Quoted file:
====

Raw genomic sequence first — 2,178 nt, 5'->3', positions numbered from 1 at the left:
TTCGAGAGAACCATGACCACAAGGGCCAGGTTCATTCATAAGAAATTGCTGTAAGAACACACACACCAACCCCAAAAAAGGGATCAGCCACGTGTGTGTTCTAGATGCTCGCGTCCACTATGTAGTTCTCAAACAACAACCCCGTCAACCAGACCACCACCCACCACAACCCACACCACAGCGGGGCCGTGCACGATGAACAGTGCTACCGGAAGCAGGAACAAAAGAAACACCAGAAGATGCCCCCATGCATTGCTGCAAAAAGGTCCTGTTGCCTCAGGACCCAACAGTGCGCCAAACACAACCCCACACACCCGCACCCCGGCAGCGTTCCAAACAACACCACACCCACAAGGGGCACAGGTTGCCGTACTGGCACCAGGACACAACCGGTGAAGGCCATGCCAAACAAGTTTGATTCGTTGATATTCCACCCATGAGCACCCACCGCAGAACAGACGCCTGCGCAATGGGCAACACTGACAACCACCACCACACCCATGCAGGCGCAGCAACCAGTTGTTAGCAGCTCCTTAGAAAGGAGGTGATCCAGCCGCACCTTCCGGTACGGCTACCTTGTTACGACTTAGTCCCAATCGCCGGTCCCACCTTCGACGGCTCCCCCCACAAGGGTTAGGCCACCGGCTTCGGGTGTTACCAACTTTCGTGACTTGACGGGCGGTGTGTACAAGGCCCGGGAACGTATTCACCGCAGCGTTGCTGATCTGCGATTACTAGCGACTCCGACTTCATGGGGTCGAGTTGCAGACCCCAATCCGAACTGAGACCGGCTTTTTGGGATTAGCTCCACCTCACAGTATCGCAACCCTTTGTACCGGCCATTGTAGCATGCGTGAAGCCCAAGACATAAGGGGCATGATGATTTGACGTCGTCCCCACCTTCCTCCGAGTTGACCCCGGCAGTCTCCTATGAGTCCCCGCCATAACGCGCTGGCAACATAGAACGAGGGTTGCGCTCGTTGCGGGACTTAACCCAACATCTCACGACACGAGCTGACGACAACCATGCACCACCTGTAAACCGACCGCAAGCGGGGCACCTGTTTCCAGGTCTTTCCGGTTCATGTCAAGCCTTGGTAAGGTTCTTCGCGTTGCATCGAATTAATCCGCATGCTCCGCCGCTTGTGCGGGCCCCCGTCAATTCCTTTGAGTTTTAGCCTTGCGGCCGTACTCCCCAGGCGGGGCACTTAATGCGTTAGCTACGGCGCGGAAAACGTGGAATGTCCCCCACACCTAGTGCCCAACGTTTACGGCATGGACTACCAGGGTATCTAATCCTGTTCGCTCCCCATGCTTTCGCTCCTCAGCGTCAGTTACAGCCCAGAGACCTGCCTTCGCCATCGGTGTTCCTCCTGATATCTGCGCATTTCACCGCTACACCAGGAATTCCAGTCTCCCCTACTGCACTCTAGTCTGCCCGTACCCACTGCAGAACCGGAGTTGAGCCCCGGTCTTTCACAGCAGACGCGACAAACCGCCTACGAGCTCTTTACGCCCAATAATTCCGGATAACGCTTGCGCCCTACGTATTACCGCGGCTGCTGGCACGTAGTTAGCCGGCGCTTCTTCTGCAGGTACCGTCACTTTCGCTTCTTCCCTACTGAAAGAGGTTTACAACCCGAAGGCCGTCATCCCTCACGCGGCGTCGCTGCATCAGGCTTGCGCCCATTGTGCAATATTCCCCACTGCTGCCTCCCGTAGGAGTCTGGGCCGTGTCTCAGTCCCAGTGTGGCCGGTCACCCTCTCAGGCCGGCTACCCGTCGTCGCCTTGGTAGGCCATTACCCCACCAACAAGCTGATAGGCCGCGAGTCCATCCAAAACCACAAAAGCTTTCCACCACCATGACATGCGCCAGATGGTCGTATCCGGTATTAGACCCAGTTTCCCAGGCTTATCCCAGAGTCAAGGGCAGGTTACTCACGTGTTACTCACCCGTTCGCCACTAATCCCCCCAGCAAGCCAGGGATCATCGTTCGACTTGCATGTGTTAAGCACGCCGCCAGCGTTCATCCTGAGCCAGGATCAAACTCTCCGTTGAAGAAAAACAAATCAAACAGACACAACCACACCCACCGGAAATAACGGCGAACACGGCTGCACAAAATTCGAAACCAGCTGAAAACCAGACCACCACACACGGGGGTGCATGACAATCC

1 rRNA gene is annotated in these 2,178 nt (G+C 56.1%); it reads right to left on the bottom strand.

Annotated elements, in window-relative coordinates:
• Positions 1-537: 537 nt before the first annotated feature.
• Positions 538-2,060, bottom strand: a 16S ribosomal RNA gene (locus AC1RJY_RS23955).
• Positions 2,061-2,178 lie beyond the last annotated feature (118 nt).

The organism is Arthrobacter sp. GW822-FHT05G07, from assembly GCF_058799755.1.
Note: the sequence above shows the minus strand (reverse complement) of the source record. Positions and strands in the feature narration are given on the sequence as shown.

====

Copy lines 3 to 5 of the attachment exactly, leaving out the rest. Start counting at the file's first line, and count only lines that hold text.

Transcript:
1 rRNA gene is annotated in these 2,178 nt (G+C 56.1%); it reads right to left on the bottom strand.

Annotated elements, in window-relative coordinates:
• Positions 1-537: 537 nt before the first annotated feature.